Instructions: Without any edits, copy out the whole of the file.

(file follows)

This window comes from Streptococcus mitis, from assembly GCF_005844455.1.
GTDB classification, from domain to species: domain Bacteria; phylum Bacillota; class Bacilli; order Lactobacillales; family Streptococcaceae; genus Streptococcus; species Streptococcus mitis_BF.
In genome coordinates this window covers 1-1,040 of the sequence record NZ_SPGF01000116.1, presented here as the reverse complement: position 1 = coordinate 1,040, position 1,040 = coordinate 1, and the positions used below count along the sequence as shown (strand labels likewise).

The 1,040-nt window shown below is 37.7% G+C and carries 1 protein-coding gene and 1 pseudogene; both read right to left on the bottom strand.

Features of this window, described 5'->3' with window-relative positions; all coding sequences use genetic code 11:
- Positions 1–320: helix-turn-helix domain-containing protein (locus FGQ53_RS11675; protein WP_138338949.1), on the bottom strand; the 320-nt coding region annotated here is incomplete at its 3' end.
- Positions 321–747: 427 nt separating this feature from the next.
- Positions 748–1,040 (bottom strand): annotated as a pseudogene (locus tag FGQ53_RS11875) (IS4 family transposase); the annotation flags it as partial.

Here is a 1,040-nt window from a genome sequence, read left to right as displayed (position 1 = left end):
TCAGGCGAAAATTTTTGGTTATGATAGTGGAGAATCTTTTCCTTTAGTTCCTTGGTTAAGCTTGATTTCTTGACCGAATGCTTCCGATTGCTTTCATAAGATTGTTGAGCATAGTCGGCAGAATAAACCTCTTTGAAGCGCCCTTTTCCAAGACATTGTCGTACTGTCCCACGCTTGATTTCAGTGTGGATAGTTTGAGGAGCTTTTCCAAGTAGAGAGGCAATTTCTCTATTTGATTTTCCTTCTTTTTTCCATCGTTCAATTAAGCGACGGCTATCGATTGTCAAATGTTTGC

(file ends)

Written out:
This window comes from Streptococcus mitis, from assembly GCF_005844455.1.
GTDB classification, from domain to species: domain Bacteria; phylum Bacillota; class Bacilli; order Lactobacillales; family Streptococcaceae; genus Streptococcus; species Streptococcus mitis_BF.
In genome coordinates this window covers 1-1,040 of the sequence record NZ_SPGF01000116.1, presented here as the reverse complement: position 1 = coordinate 1,040, position 1,040 = coordinate 1, and the positions used below count along the sequence as shown (strand labels likewise).

The 1,040-nt window shown below is 37.7% G+C and carries 1 protein-coding gene and 1 pseudogene; both read right to left on the bottom strand.

Features of this window, described 5'->3' with window-relative positions; all coding sequences use genetic code 11:
- Positions 1–320: helix-turn-helix domain-containing protein (locus FGQ53_RS11675; protein WP_138338949.1), on the bottom strand; the 320-nt coding region annotated here is incomplete at its 3' end.
- Positions 321–747: 427 nt separating this feature from the next.
- Positions 748–1,040 (bottom strand): annotated as a pseudogene (locus tag FGQ53_RS11875) (IS4 family transposase); the annotation flags it as partial.

Here is a 1,040-nt window from a genome sequence, read left to right as displayed (position 1 = left end):
TCAGGCGAAAATTTTTGGTTATGATAGTGGAGAATCTTTTCCTTTAGTTCCTTGGTTAAGCTTGATTTCTTGACCGAATGCTTCCGATTGCTTTCATAAGATTGTTGAGCATAGTCGGCAGAATAAACCTCTTTGAAGCGCCCTTTTCCAAGACATTGTCGTACTGTCCCACGCTTGATTTCAGTGTGGATAGTTTGAGGAGCTTTTCCAAGTAGAGAGGCAATTTCTCTATTTGATTTTCCTTCTTTTTTCCATCGTTCAATTAAGCGACGGCTATCGATTGTCAAATGTTTGC